Are your projects always (or almost always) late and over budget? Are your project teams plagued by turnover, burnout, and high defect rates? Turn your culture around. Read 52 Tips for Leaders of Project-Oriented Organizations, filled with tips and techniques for organizational leaders. Order Now!
Your comments are welcome
Would you like to see your comments posted here? Send me your comments by email
, or by Web form
About Point Lookout
Thank you for reading this article. I hope you enjoyed it and found it useful,
and that you'll consider recommending it to a friend
Point Lookout is a free weekly email newsletter. Browse the archive
of past issues. Subscribe for free.
Support Point Lookout by joining the Friends of Point Lookout,
as an individual or as an organization.
Do you face a complex interpersonal situation? Send it in,
anonymously if you like, and I'll give you my two cents.
More articles on Personal, Team, and Organizational Effectiveness
- Mastering Meeting Madness
- If you lead an organization, and people are mired in meeting madness, you can end it. Here are a few tips that can free everyone to finally get some work done.
- Please Remove My Appendix
- When an organization is experiencing problems with conflict, "pushback," or "blowback," managers often hire trainers to present programs on helpful topics. But self-diagnosis can be risky. Often, there are more direct and focused options that can help more and cost less.
- Selling Uphill: Before and After
- Whether you're a CEO appealing to your Board of Directors, your stockholders or regulators, or a project champion appealing to a senior manager, you have to "sell uphill" from time to time. Persuading decision-makers who have some kind of power over us is a challenging task. How can we prepare the way for success now and in the future?
- Organizing a Barn Raising
- Once you find a task that you can tackle as a "barn raising," your work is just beginning. Planning and organizing the work is in many ways the hard part.
- How to Avoid Getting What You Want
- Why would you want to know how to avoid getting what you want? Well, suppose you had perfected ways of avoiding getting what you want, but you weren't aware that you were doing it. This one's for you.
See also Personal, Team, and Organizational Effectiveness and Project Management for more related articles.
I offer email and telephone coaching at both corporate and individual rates.
Contact Rick for details at rbrenner@ChacoCanyon.com
or (617) 491-6289, or toll-free in the continental US at (866) 378-5470.
Get the ebook!
Past issues of Point Lookout
are available in six ebooks:
Reprinting this article
Are you a writer, editor or publisher on deadline?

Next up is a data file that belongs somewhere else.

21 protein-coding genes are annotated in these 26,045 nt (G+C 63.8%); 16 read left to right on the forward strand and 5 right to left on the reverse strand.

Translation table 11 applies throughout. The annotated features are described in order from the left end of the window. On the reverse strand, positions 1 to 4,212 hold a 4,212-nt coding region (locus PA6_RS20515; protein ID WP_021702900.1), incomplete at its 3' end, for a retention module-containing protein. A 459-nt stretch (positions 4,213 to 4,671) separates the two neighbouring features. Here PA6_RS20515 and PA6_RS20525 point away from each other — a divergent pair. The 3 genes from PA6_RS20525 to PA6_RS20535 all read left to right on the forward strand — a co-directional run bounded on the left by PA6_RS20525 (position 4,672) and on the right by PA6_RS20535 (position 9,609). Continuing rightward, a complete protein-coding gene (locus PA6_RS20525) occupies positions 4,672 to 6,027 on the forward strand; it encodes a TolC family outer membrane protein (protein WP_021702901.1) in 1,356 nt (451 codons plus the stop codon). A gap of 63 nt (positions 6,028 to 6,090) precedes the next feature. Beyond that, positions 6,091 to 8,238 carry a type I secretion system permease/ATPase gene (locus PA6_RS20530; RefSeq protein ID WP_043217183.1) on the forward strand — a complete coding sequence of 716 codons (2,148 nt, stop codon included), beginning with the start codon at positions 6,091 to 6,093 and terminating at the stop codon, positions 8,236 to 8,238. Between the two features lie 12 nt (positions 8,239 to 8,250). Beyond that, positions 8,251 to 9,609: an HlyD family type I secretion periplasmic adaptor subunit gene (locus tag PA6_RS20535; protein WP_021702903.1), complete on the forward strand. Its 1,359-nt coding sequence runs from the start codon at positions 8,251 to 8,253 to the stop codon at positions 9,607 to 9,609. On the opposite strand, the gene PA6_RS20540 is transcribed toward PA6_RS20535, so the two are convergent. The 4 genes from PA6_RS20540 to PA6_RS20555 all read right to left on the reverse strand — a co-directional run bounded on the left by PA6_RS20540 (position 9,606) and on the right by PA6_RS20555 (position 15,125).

Are you looking for an article that will get people talking and get compliments flying your way? You can have 500 words in your inbox in one hour. License any article from this Web site. More info
- The Politics of Meetings for People Who Hate Politics
- There's a lot more to running an effective meeting than having the right room, the right equipment, and the right people. With meetings, the whole really is more than the sum of its parts. How the parts interact with each other and with external elements is as important as the parts themselves. And those interactions are the essence of politics for meetings. This program explores techniques for leading meetings that are based on understanding political interactions, and using that knowledge effectively to meet organizational goals. Read more about this program. Here are some upcoming dates for this program:
- Managing Virtual Meetings for Real Results
- Leading or participating in virtual meetings — teleconferences, Web conferences, video conferences, and more — is challenging. Miscommunications, misunderstandings, distractions, politics, and interpersonal conflict all thrive in the typical environment of the virtual team. We'll inventory the challenges virtual meeting leaders and participants face, and provide tools for anticipating and addressing them. The focus of this program is practical — attendees will learn concrete techniques for preventing and dealing with the problems that arise in virtual meetings. Read more about this program. Here's an upcoming date for this program:
- The Race to the South Pole: Ten Lessons for Project Managers
- On 14 December 1911, four men led by Roald Amundsen reached the South Pole. Thirty-five days later, Robert F. Scott and four others followed. Amundsen had won the race to the pole. Amundsen's party returned to base on 26 January 1912. Scott's party perished. As historical drama, why this happened is interesting enough, but to project managers, the story is fascinating. Lessons abound. Read more about this program. Here's an upcoming date for this program: